Osteoarthritis (OA) is the most common form of arthritis, and current prevalence is 12% in the population over 60 years old, which will escalate over the next 20 years (1). Characteristic features of OA include chronic degeneration of articular cartilage, matrix fibrillation, erosion, sclerosis of subchondral bone and osteophyte formation (2). Although it is widely accepted that OA is a degenerative condition of the cartilage, both subchondral bone and synovial membrane also actively participate in the progression of the disease (3). One of typical symptoms of KOA is pain, which can progress to be continuous, and exert a significant detrimental effect on the movement and quality of life (1). Currently available options for the treatment of KOA include physical and occupational therapy, weight loss, administration of nonsteroidal anti-inflammatory drugs (NSAID), modification of activity levels for daily living, intra-articular injections of hyaluronic acid, corticosteroids and platelet rich plasma (PRP), etc., joint surgery (4). However, these therapeutic strategies for KOA only provide symptomatic relief, and cannot alter the natural progression of this disease in the clinic. Hence, there is an urgent need to develop new strategies to attenuate KOA development and relieve the pain induced by KOA.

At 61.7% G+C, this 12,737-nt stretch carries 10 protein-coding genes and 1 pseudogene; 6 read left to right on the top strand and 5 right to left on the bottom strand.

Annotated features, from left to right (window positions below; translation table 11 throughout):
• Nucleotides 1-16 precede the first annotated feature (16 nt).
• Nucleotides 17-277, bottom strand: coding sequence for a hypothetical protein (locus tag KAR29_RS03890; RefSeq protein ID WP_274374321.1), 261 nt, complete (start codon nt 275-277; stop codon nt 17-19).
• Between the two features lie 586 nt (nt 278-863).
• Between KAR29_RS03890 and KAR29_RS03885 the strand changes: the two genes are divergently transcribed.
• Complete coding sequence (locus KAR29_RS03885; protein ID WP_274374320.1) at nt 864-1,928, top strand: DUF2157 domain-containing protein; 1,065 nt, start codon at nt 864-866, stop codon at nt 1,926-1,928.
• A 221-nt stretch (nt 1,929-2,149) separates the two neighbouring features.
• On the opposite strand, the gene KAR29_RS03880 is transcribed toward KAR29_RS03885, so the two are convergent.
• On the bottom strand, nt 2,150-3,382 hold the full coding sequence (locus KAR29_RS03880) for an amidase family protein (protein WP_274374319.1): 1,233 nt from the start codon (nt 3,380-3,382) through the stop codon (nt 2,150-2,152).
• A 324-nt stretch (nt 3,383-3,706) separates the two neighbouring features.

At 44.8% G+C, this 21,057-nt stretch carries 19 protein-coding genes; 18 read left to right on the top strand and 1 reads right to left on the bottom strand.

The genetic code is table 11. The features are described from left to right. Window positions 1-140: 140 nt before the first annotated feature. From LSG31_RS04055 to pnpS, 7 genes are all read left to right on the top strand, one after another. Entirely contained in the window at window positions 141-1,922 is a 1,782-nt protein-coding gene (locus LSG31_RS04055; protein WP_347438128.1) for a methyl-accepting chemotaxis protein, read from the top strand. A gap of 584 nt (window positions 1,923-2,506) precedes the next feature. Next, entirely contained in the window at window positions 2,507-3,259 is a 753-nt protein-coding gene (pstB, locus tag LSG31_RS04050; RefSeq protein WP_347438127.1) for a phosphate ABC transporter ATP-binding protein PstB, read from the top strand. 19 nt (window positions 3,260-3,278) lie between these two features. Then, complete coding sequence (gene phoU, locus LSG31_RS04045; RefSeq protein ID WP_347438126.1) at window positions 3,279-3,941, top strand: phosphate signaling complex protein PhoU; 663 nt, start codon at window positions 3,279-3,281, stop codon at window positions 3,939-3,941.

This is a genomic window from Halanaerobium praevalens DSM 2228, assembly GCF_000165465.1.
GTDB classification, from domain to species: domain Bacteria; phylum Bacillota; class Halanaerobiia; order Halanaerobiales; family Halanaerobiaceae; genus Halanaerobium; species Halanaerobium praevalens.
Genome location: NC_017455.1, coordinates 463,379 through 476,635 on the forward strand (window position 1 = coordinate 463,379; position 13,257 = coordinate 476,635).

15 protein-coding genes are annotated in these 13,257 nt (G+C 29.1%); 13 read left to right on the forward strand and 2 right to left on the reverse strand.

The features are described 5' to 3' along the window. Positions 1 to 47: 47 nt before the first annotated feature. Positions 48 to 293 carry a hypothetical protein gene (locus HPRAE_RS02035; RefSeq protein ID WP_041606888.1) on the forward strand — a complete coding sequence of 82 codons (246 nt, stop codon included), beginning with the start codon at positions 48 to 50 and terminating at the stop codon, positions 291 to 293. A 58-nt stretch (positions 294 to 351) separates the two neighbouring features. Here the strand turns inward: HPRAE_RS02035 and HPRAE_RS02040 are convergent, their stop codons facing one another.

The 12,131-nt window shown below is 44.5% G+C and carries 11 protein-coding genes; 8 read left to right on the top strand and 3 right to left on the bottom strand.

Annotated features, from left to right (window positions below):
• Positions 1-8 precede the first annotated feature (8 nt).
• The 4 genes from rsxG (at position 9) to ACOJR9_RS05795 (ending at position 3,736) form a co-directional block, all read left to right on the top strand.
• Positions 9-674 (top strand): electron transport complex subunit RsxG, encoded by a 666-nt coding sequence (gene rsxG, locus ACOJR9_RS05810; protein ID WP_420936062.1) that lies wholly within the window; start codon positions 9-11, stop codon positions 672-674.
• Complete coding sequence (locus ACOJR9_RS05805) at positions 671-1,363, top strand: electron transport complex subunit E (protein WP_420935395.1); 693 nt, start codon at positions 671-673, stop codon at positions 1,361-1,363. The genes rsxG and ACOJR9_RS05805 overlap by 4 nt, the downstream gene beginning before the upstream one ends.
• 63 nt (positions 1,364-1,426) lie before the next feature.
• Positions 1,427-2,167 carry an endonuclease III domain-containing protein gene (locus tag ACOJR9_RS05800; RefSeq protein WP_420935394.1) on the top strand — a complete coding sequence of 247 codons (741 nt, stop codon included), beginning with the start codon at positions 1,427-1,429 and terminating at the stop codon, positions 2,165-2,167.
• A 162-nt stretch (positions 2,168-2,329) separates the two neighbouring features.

Recent progress in the development of MSCs open the possibility of reversing OA-induced alternations, relying on MSCs’ regenerative property along with their immunomodulatory and anti-inflammatory capacities. MSCs express the cell surface markers CD73, and CD90, CD105, but lack of expression of CD14, CD31, CD34, CD45, and HLA-DR. Furthermore, MSCs not only can spontaneously differentiate into osteocytes and osteoblasts in vivo, also could be induced to differentiate into adipocytes, chondrocytes, and osteoblasts in vitro (5). By examining these cell surface markers as well as multi-lineage differentiations potential, MSCs have been identified and isolated from various tissues, such as bone marrow, adipose tissue, umbilical cord, cord blood, amnion, placenta, amniotic fluid, and dental pulp (6). Compared with MSCs from bone marrow, hAdMSCs are becoming more popular for therapy due to ease of acquisition, high levels of multipotency, low immunogenicity, and high proliferative capacity (7). For these reasons, the therapeutic effects of hAdMSCs have been extensively investigated in animal models of different diseases such as nerve injuries, metabolic disorders, diabetes mellitus, and neurodegenerative disorders (8-11). For example, intravenous administration of cultured hAdMSCs improved glucose tolerance, increased β cell proliferation, and preserved β cell mass in STZ-treated NOD-SCID mice (10). As another example, co-transplanting mouse neural stem cells (mNSCs) and hAdMSCs significantly increased the viability of mNSCs in a rat spinal cord injury model, indicating that this novel strategy may be a more effective therapeutic strategy to treat this disease (12). Nevertheless, the evidence supporting successful reversion of KOA in vivo via hAdMSCs administration remains limited.